While greater openness in trade, we believe, leads to an increase in aggregate welfare, it does create both winners and losers. Whether workers in general are the winners or losers from trade liberalization has been, for the last two decades, an important theoretical and empirical question that trade economists have tried to answer. The standard two-factor Heckscher–Ohlin trade model, that assumes free factor mobility across the two sectors, predicts that trade benefits the abundant factor and hurts the scarce factor. Thus workers overall are predicted to benefit from trade in poor labor-abundant countries and to lose from it in rich capital-abundant (or labor-scarce) countries. The empirical debate on whether trade hurts unskilled workers relative to skilled workers (the owners of human capital) is ongoing and is far from resolved. Even the theory is not fully unambiguous in that the introduction of imperfections in factor mobility across sectors can lead to different results. In the meantime, a new element of the trade-labor linkage was brought to our attention by Rodrik (1997), rigorously investigated empirically first by Slaughter (2001). This linkage works through the impact of trade on labor-demand elasticities. Before we go into this linkage, we need to know why we ought to care about what happens to labor demand elasticities. As Rodrik (1997) has argued (and discussed in detail in Slaughter, 2001), a more elastic labor demand leads to greater volatility in wages and employment, holding fixed the volatility in productivity. In addition, it weakens the bargaining power of workers relative to other factor owners in the sharing of surplus rents. And finally, it shifts the incidence of increase in non-wage costs on workers. Now that we have established the importance of labor-demand elasticities in determining the welfare of workers, where and how does trade come into the picture? Rodrik argues that trade, by increasing the availability of goods and services for consumption as well as for use as inputs into production, directly and indirectly increases the substitution possibilities for the services of domestic labor. This leads to an increase in the own-price elasticity of the demand for labor. The first part works through an increase in the elasticity of demand for final goods in conjunction with one of Hicks-Marshallian laws of labor demand which states that “The demand for anything is likely to be more elastic, the more elastic is the demand for any further thing it contributes to produce” (see Hicks, 1963; Slaughter, 2001). This effect is also called the “scale effect.” Intuitively, a given wage increase leading to a price increase leads to a bigger decline in product demand and therefore in labor demand, the higher is the elasticity of product demand (the more responsive is the quantity of output demanded to price). The second channel is the “substitution effect,” which works through the availability of a greater range of inputs (in particular imported inputs) that can act as substitutes for the services of domestic labor in production. This, in turn, increases the elasticity of substitution between labor and all other factor inputs taken together. The Rodrik hypothesis regarding the effect of trade on labor-demand elasticities has been tested rigorously for the US using four-digit industry-level data for the period 1961–91 by Slaughter (2001), for Turkey using plant-level data for the 1980s by Krishna, Mitra, and Chinoy (2001) and for India using two-digit industry level data by state for the 15 major Indian states for the 1980s and 1990s by Hasan, Mitra, and Ramaswamy (2007). While the first two studies were inconclusive, the third one (by Hasan, Mitra and Ramaswamy) found strong support for the labor-demand elasticity increasing effect of the Indian trade reforms. This effect in the Indian case was found to be stronger in states which had labor laws that made for a more flexible market for workers. For the US, Slaughter found the elasticity of demand for production labor to be increasing over time. Such a trend was missing for nonproduction workers. For Turkey, Krishna, Mitra and Chinoy find no statistically significant effect of trade liberalization on labor demand elasticities. Another very important paper in the literature is Fajnzylber and Maloney (2005), which looks at the impact of trade reforms on labor-demand elasticities across worker categories using plant-level data from Chile, Colombia and Mexico. The results are mixed in that they find no consistent patterns and sometimes there seems to be no relationship between globalization and labor-demand elasticities. This paper is important because it covers three Latin American countries and also looks at the effects of exports (in addition to import competition) on labor-demand elasticities, an important aspect missing from other papers in the existing literature. The impact of exports turns out rarely to be strong and in fact, is quite mixed. It is clear from the discussion above that the literature on trade and labor-demand elasticity so far has mainly focused on effects working through the competitive effects of imports on domestic products as well as through the substitution of the services of domestic labor by imported inputs.2 This is true of both the theoretical literature on this issue pioneered by Rodrik as well as of the subsequent empirical investigations. With the exception of Fajnzylber and Maloney (2005), what is clearly neglected is that greater trade integration also leads to better and greater export possibilities. While the impact of reducing a country's own tariffs on its labor demand elasticities is important, the impact on the same of partner countries' trade reforms could be equally important. Before we apply the Hicks-Marshallian law stated above to this problem, we need to understand the various ways in which greater export possibilities through tariff reductions in partner countries might affect product demand elasticities (see Fajnzylber & Maloney, 2005 for a detailed analysis). First, note that for a firm that produces for the domestic market and for the rest of the world, its product demand elasticity is a weighted average of the product demand elasticity in the home market and in the foreign market, the weights being the sizes of the two markets. A bigger relative size of the export market leads to a higher weight on product demand elasticity in the export market. If the exports are primarily to countries that are richer than one's own, then the product demand elasticity for the same product might be lower in the export market. The argument is that what is a luxury in a certain country might be less of a luxury and more of a necessity in a richer country. The opposite will be the case in a poorer country. Secondly, if a firm is exporting to a country that is bigger in size than its own, then the bigger market size might mean it can accommodate more firms and could result in more competition. This leads to a greater effective product demand elasticity faced by the firm in this export market than its domestic market. Therefore, a larger share of exports in a firm's total demand will change the elasticity of the overall demand for its product and therefore, will also bring about a change in its elasticity of labor demand. One way this can happen is through trade reforms in partner countries. However, this also means that there is an additional effect of domestic tariff reductions, if we do not control for exports in our analysis. When the domestic tariff in an industry goes down, domestic firms in that industry face greater competition. While this increases product-demand elasticity in the domestic market, it increases the weight on demand elasticity in the foreign market. If exports are mainly to richer (and/or smaller) markets, this effect works to reduce the labor-demand elasticity from domestic tariff reductions. For all these reasons, it becomes very important to bring in exports and partner country tariff reductions into our theoretical and empirical analysis of the relationship between trade and labor-demand elasticities. This is exactly what we do in this paper. While Fajnzylber and Maloney (2005) have looked at the impact of exports on labor-demand elasticities (which we do as well), to our knowledge ours is the first paper to look at the impact of partner-country tariffs. We use Korean firm-level data to see how Korean tariff reductions have affected labor-demand elasticities. At the same time, using this dataset, we also try to see how exports have affected labor-demand elasticities. We further probe into this export effect by looking at the effects of the tariff reductions of Korea's major trading partners on its labor-demand elasticities. While we find that Korea's own tariffs do not have any statistically significant effects on labor-demand elasticity at the firm level, we find some evidence for the impact of imports on labor-demand elasticities when we replace tariffs with import penetration ratios. We also find a fair amount of evidence that exports increase labor-demand elasticites (in absolute value). While we find strong evidence that tariff reductions in China have led to an increase in Korean firm-level labor-demand elasticities, there is no conclusive evidence showing the effect of tariff reductions by Korea's other trade partners. The reason for this may be that China's lower per capita income level and its bigger market size push the effect in the same direction, while in the case of its other partners, namely the EU, US and Japan, the opposing effects of higher per capita income and a larger market size may be confounding each other. In the next section, we present an overview of Korean trade policy and its labor-market institutions, followed by a section on theory, then our econometric methodology, further followed by a section on data description, and finally our results section. We end the paper with our conclusions.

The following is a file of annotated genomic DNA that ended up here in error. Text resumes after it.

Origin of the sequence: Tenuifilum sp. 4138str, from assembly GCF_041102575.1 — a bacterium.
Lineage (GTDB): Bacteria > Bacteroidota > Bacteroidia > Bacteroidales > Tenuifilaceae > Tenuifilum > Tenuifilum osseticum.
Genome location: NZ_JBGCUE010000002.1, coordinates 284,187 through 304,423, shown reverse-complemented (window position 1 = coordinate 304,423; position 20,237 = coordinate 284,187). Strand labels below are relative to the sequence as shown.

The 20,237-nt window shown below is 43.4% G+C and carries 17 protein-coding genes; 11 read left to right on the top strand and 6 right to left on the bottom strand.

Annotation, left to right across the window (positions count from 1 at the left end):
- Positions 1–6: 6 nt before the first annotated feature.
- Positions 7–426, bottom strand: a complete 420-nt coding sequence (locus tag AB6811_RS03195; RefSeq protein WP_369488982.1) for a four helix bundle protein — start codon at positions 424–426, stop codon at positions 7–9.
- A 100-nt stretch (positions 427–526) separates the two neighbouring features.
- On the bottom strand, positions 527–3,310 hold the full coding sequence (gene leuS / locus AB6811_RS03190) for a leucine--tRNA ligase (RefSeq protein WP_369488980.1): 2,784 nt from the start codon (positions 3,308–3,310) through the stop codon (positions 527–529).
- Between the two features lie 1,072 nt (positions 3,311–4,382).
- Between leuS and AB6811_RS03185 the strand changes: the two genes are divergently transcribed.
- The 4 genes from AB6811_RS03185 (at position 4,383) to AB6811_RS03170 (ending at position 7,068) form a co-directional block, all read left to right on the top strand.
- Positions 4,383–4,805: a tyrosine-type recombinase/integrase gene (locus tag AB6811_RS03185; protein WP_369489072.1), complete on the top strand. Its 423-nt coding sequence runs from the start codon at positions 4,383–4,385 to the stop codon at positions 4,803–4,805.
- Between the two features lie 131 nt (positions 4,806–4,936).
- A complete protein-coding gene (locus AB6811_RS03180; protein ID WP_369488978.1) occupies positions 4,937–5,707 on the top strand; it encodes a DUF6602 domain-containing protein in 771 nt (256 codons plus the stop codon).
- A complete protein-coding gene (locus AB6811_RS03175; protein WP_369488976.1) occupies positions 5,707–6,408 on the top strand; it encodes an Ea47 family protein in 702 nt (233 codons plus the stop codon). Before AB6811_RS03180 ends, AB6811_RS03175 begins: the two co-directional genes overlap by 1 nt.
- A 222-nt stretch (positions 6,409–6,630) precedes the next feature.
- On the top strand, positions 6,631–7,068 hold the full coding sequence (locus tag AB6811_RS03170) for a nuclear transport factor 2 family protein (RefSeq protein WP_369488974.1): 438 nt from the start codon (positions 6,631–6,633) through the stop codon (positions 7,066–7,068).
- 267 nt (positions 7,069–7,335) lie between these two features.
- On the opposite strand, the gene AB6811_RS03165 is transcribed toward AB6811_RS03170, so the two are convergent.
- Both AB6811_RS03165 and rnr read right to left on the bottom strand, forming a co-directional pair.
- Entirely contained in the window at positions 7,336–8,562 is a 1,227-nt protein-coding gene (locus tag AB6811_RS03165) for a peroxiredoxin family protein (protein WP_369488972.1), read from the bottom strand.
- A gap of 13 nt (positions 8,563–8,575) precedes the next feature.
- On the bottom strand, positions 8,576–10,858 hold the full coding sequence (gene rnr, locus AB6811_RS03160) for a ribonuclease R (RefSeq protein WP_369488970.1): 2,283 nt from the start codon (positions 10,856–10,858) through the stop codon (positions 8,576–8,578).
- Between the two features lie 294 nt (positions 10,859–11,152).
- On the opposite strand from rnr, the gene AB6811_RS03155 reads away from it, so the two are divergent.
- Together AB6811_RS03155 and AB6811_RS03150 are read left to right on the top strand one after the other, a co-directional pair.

نتیجه گیری انگلیسی
In this paper, we have investigated the impact of the integration of Korean firms into global product markets on their labor demand elasticities. It is important to study the impact of globalization on labor demand elasticities since an increase in these elasticities is expected to lead to an increase in the volatility of wages and employment, a reduction in the bargaining power of workers and an increase in the incidence of nonwage costs on workers. How globalization affects these elasticities is quite complicated. So far in the literature the focus has mainly been on the liberalization of a country's own import restrictions in this context. The impact of import restrictions by a country on its labor-demand elasticities takes place through an increase in the availability of a wider range of imported substitutes of domestic consumption goods and domestic inputs into production, leading to an increase in labor demand elasticities. With the exception of Fajnzylber and Maloney (2005), how exports affect labor demand elasticities of firms in the exporting country has not been looked at. We look at both these aspects of trade integration. We believe this is the first paper to look at the impact of partner-country tariff reforms on labor demand elasticities. For Korean manufacturing firms we find a fair amount of evidence that export intensity and the absolute value of the elasticity of labor demand are positively related. There is some evidence that Korean tariff liberalization increases the elasticity of labor demand of Korean firms. On the other hand, there is strong evidence that trade liberalization in China increases labor-demand elasticity in Korea. This might be because Korean manufacturing exports to China might be facing a more elastic demand in China than Korean domestic manufacturing output does in Korea. Labor demand elasticities of Korean firms do not seem to be related in a systematic way to the tariffs of its other major trading partners, namely the EU, Japan and the US. Overall, a higher export intensity in general of Korean firms is associated with a higher labor-demand elasticity. Thus, while we find that trade can put pressure on workers through this channel, the effect is not too strong and probably not strong enough to offset the other beneficial effects of trade.